The scene that sums up the tone and intent of this movie for me involves a lot of helium-filled balloons, a luminous Julia Roberts, and three teenagers singing John Denver's "A Song for Annie" in that kind of funny voice that happens when one inhales helium. It is equal parts silly and wholesome, and uses that tone to glide us along a pivotal plot point in the movie.
There are two friendships and two love stories at the heart of this movie, all fused together into a heady potpourri the way only life ends up doing. Julia Roberts plays Julianne, a lonely and scattered New Yorker who gets a surprise call from her best friend (and past lover), Michael (Dermot Mulroney, charming yet a tad bit unconvincing). Michael's getting married that weekend and wants Julianne to be her best "man" while also playing bridesmaid to his bride Kimmy (Cameron Diaz playing a naive, yet kindred woman effectively). This comes as an emotional gut punch to Julianne, who realizes that she has been in love with Michael, ever since they broke up several years ago and remained best friends. In farcical urgency, she decides she needs to go to the wedding, only to confess her love to Michael, breaking his wedding up in hopes of her happily ever after. Her only confidante and guide in this misadventure, for all things right and wrong, is pal George (an affable Rupert Everett).
This absurd setting, mixed in with the possibility of true romance, is balanced by the movie quite well - presenting a narrative that never takes itself too seriously yet never pauses to explore the simple beauties that adorn life. Ronald Bass' writing doesn't pander too much and director P.J. Hogan trusts the audience enough to drop us into the rich milieu of every scene. There is so much to bite into in terms of atmosphere. To keep the viewer from being distracted, the camera does a commendable job of focusing on the one person that matters - more often than not, the radiant Julia Roberts. Roberts is spot on as the tentative Julianne, stuck in crossroads where desired actions could have damaging consequences.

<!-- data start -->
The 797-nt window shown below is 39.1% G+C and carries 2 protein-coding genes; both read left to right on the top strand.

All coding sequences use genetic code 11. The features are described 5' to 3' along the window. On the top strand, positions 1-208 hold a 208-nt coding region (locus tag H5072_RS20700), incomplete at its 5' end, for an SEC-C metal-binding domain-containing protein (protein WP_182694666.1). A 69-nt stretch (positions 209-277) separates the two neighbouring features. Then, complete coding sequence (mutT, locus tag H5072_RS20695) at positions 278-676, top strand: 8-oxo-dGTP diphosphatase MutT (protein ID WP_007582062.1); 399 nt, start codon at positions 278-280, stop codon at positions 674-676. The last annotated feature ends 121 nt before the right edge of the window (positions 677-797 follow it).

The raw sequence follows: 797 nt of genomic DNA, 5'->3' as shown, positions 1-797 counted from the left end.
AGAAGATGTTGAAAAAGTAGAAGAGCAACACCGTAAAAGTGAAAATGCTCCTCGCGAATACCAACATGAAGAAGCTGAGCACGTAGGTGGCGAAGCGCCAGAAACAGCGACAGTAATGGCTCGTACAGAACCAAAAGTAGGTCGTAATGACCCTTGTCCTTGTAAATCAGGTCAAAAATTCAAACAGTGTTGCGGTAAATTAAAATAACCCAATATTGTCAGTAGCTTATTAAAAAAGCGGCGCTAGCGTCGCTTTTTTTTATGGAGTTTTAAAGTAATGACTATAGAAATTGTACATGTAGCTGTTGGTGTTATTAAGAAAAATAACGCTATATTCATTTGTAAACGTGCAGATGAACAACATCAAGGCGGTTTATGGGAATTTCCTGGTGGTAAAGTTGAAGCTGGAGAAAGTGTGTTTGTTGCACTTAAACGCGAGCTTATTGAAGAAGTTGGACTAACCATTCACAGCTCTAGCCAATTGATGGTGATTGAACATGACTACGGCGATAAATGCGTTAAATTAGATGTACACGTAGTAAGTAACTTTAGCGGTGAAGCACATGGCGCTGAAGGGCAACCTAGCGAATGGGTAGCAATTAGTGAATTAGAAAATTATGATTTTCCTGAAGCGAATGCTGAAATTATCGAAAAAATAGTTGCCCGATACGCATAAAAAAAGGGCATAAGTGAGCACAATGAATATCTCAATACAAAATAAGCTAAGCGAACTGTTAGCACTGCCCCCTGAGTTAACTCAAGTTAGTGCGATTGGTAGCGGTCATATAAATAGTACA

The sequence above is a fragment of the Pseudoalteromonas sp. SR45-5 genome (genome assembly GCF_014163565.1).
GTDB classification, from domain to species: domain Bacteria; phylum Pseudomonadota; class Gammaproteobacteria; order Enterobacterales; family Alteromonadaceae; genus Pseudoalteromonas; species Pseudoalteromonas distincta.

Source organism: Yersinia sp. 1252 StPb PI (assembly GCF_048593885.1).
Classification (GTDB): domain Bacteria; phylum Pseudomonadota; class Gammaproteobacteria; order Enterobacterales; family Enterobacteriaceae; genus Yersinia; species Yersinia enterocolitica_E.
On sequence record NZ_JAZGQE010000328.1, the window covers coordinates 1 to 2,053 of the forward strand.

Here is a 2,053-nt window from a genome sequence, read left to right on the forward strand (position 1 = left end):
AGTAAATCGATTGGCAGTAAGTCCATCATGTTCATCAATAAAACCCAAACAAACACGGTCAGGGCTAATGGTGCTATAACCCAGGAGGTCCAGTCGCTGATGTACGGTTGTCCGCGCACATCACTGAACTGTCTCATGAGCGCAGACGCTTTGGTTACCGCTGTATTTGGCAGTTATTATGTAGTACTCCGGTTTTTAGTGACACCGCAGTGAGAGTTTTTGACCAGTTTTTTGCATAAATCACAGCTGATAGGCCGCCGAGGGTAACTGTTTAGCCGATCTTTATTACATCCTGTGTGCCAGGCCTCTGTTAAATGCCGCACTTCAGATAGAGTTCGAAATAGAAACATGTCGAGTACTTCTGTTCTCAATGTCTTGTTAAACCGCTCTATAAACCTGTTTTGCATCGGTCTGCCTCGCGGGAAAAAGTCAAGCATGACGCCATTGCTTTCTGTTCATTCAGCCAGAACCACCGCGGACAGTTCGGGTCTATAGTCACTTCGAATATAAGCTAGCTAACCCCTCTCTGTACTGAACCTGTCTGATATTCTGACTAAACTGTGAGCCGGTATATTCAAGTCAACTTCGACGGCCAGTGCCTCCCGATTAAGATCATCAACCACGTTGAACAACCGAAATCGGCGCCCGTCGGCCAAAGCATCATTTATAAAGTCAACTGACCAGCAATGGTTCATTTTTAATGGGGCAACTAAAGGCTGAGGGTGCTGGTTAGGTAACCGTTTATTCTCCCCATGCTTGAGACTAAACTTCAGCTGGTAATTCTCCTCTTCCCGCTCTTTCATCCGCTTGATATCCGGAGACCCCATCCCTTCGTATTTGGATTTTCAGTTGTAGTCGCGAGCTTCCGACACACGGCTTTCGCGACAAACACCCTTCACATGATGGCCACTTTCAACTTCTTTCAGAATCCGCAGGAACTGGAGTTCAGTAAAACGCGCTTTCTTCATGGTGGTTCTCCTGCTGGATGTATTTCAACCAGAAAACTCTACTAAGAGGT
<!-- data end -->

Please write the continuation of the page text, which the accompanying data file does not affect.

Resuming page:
I'm usually not in a rush to watch movies as soon as they come out or hit my radar. I tend to "save" movies only to savor them at the right moment, which is why you see a terrible sense of chronology when it comes to posts on this site. On those lines, "My Best Friend's Wedding" fit perfectly into uplifting the mood of a gloomy December night in Ohio - reminding me of sunny summers, love, and beautiful friendships.
Now Streaming on HBO Max.
Atlantic City says so much about two people in a relationship, without saying too much.
A comedy that is fun, while being just good cinema in the first place.